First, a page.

performed. Usually in these cases there is no localized tenderness and

no mass of any kind to be felt in this region. Sometimes tenderness is

complained of, though when the patient's attention is diverted even

deep pressure may be made without their wincing. Whenever there is no

history of an acute attack, no temperature and no increase in pulse

rate, unless there are very definitely localized symptoms, the

question of operation is always to be answered in the negative.

Disturbances of the pulse may mean little. The history must guide. I

have seen these cases operated on, improved for a while, but relapse

afterwards just as soon as there was a resumption of their

constipation. As a rule, when the appendix has been removed, either

because its function has something to do with the inhibition of

putrefactive processes in the lower bowel, or because as the result of

the operation and consequent adhesions, the colon was not so active in

its peristalsis, the constipation seemed to be worse than before,

unless special care was exercised. If there is relapse after an

operation the patients' attacks are almost sure to be more frequent

than before and their discomfort likely to be more pronounced.

Lest it be thought that such cases are mainly confined to women or

that the most striking cases occur only in women, I may say that the

most interesting case of this kind I ever saw was in a young, vigorous

German soldier. He was admitted to Koenig's clinic in Berlin with a

story of abdominal tenderness and pain, the tenderness being located

in the right iliac region. There seemed even to be some distention of

the abdomen after a time and the development of greatly increased

diffuse tenderness. The pulse was considerably disturbed, but there

was only a slight rise in temperature, and for a time it was thought

that this might be a case of appendicitis without fever. A surprising

feature of the case was the presence in the right iliac region of

a scar which, on careful investigation, proved to be double.

Apparently the patient had been opened twice before in this region.

His history was carefully investigated. He had had a fall from a horse

about two years before and afterwards had considerable abdominal

discomfort. He was quite sure that something serious had happened

within his abdominal cavity as the result of the fall and his

attention was concentrated on his right iliac region. At the time of

the accident his symptoms were considered to be a psycho-neurosis or

perhaps an exaggeration of symptoms with malingering tendencies.

Shortly after his term of service expired, however, some acute

symptoms developed and there was swelling, or at least tympanitic

distention of the abdomen with disturbance of the pulse, and he was

operated on in the hospital and his appendix removed. There proved to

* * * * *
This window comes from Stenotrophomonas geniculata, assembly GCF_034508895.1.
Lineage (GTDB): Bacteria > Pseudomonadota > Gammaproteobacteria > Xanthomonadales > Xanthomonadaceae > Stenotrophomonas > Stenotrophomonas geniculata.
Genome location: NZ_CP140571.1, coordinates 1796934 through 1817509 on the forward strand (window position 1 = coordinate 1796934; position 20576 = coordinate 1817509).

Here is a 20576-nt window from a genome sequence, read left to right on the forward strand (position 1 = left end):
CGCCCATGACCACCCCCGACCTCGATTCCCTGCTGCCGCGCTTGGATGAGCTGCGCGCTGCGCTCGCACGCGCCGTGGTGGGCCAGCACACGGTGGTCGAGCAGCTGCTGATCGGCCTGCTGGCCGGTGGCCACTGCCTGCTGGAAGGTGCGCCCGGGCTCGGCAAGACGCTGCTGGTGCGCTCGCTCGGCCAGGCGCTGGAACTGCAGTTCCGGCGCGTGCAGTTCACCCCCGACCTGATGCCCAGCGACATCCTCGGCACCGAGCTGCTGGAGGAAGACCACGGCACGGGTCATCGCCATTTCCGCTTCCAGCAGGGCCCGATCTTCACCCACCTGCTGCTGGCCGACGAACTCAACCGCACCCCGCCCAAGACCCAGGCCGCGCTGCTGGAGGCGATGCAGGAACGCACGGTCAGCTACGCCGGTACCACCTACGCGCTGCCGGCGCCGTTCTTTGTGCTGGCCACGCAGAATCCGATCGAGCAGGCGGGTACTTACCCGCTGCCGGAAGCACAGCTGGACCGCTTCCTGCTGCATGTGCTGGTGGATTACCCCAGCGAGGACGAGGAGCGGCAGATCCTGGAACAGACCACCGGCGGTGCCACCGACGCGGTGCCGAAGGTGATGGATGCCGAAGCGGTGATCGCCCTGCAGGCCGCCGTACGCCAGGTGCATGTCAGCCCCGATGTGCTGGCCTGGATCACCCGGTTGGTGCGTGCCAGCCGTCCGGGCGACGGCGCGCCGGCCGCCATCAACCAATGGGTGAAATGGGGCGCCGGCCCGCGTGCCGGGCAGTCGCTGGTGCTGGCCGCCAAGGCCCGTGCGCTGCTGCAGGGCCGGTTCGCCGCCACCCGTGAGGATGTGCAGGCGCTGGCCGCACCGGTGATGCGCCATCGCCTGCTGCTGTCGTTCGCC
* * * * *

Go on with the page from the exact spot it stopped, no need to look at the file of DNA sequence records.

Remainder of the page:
be nothing the matter with it and no pathological condition was found

within his abdomen. He seemed to recover completely. After six months

he was admitted to another hospital with the same symptoms. He seemed

to have the habit of swallowing air which found its way beyond his

pylorus, or else gas leaked from the blood vessels in the walls of his

intestines, producing a symptom-complex not unlike the tympanitic

distention consequent upon general peritonitis. Once more this was

taken to mean very probably a ruptured appendix and another operation

was done. This operator went through the old scar, but to his surprise

found no appendix and found everything within the abdomen normal. The

third time the patient came to Koenig's clinic and, owing to his

military record, his hospital experience was available and a third

operation was not done. Instead, according to the story current at the

time, the patient was tattooed with the legend "no appendix here." The

case is interesting as an example of the extent to which an abdominal

psycho-neurosis may simulate a ruptured appendix.

Pseudo Biliary Colic.--A similar state of affairs to that with regard

to the appendix has developed in all that concerns the gall bladder

and the biliary tract generally. Any complaint of discomfort in the

right upper quadrant of the abdomen, if persisted in, is almost sure

sooner or later to be diagnosed as due to a calculus. Now that

operations for gallstones are more common than they used to be, it is

probable that almost as many gall bladders are found without

pathological conditions as appendices without justifiably operative

lesions. In treating individuals who have a history of recurrent

symptoms of intestinal reaction to various foods complicated by

urticaria, it is important to remember that there may probably be

lesions corresponding to those in the skin in portions of the

intestinal tract which may functionally involve either the appendix or

the biliary passages. Some of these cases are extremely difficult to

handle because often there is pain, definite tenderness and some fever

with the attacks, and very localized symptoms. The history, however,

will be helpful. Operation will not relieve the patient from liability

to recurrence. There are, however, other cases where the discomfort is

much more vague, where there is no tenderness, no disturbance after